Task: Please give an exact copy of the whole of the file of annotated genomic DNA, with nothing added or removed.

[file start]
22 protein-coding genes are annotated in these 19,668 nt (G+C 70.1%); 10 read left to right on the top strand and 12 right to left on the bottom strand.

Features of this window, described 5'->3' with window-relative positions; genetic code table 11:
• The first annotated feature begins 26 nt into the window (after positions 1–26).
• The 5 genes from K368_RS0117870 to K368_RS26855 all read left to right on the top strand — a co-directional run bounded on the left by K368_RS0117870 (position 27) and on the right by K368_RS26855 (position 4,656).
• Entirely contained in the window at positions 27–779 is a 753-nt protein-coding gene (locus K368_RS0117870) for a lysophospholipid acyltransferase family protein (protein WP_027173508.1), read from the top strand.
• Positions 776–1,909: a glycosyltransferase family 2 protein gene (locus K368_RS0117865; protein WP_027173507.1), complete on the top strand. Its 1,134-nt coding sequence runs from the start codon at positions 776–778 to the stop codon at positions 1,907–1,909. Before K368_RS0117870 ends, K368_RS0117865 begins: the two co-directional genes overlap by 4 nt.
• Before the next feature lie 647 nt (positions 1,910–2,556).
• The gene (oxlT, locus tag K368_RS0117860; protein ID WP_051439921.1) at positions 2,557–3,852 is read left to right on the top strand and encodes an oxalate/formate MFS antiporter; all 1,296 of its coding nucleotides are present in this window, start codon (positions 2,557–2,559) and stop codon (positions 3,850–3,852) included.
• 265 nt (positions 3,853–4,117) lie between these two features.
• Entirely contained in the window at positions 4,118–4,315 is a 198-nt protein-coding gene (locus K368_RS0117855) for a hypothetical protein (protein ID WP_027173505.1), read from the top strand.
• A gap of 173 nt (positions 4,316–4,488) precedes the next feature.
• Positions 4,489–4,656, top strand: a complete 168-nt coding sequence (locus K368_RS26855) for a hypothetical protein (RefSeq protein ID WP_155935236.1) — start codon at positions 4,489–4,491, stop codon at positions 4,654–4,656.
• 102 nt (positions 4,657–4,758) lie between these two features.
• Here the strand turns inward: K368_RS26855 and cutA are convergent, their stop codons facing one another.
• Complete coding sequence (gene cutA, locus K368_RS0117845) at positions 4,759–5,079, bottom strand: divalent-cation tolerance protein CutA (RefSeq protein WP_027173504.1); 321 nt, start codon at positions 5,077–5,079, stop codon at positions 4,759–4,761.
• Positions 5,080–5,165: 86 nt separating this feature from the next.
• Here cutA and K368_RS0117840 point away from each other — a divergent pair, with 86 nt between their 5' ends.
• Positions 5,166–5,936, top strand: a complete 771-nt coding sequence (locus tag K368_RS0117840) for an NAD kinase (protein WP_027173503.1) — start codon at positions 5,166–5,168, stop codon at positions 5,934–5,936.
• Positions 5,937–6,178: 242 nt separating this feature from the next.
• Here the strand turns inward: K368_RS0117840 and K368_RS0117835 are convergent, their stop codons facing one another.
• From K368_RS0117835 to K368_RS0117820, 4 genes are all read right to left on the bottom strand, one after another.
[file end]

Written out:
22 protein-coding genes are annotated in these 19,668 nt (G+C 70.1%); 10 read left to right on the top strand and 12 right to left on the bottom strand.

Features of this window, described 5'->3' with window-relative positions; genetic code table 11:
• The first annotated feature begins 26 nt into the window (after positions 1–26).
• The 5 genes from K368_RS0117870 to K368_RS26855 all read left to right on the top strand — a co-directional run bounded on the left by K368_RS0117870 (position 27) and on the right by K368_RS26855 (position 4,656).
• Entirely contained in the window at positions 27–779 is a 753-nt protein-coding gene (locus K368_RS0117870) for a lysophospholipid acyltransferase family protein (protein WP_027173508.1), read from the top strand.
• Positions 776–1,909: a glycosyltransferase family 2 protein gene (locus K368_RS0117865; protein WP_027173507.1), complete on the top strand. Its 1,134-nt coding sequence runs from the start codon at positions 776–778 to the stop codon at positions 1,907–1,909. Before K368_RS0117870 ends, K368_RS0117865 begins: the two co-directional genes overlap by 4 nt.
• Before the next feature lie 647 nt (positions 1,910–2,556).
• The gene (oxlT, locus tag K368_RS0117860; protein ID WP_051439921.1) at positions 2,557–3,852 is read left to right on the top strand and encodes an oxalate/formate MFS antiporter; all 1,296 of its coding nucleotides are present in this window, start codon (positions 2,557–2,559) and stop codon (positions 3,850–3,852) included.
• 265 nt (positions 3,853–4,117) lie between these two features.
• Entirely contained in the window at positions 4,118–4,315 is a 198-nt protein-coding gene (locus K368_RS0117855) for a hypothetical protein (protein ID WP_027173505.1), read from the top strand.
• A gap of 173 nt (positions 4,316–4,488) precedes the next feature.
• Positions 4,489–4,656, top strand: a complete 168-nt coding sequence (locus K368_RS26855) for a hypothetical protein (RefSeq protein ID WP_155935236.1) — start codon at positions 4,489–4,491, stop codon at positions 4,654–4,656.
• 102 nt (positions 4,657–4,758) lie between these two features.
• Here the strand turns inward: K368_RS26855 and cutA are convergent, their stop codons facing one another.
• Complete coding sequence (gene cutA, locus K368_RS0117845) at positions 4,759–5,079, bottom strand: divalent-cation tolerance protein CutA (RefSeq protein WP_027173504.1); 321 nt, start codon at positions 5,077–5,079, stop codon at positions 4,759–4,761.
• Positions 5,080–5,165: 86 nt separating this feature from the next.
• Here cutA and K368_RS0117840 point away from each other — a divergent pair, with 86 nt between their 5' ends.
• Positions 5,166–5,936, top strand: a complete 771-nt coding sequence (locus tag K368_RS0117840) for an NAD kinase (protein WP_027173503.1) — start codon at positions 5,166–5,168, stop codon at positions 5,934–5,936.
• Positions 5,937–6,178: 242 nt separating this feature from the next.
• Here the strand turns inward: K368_RS0117840 and K368_RS0117835 are convergent, their stop codons facing one another.
• From K368_RS0117835 to K368_RS0117820, 4 genes are all read right to left on the bottom strand, one after another.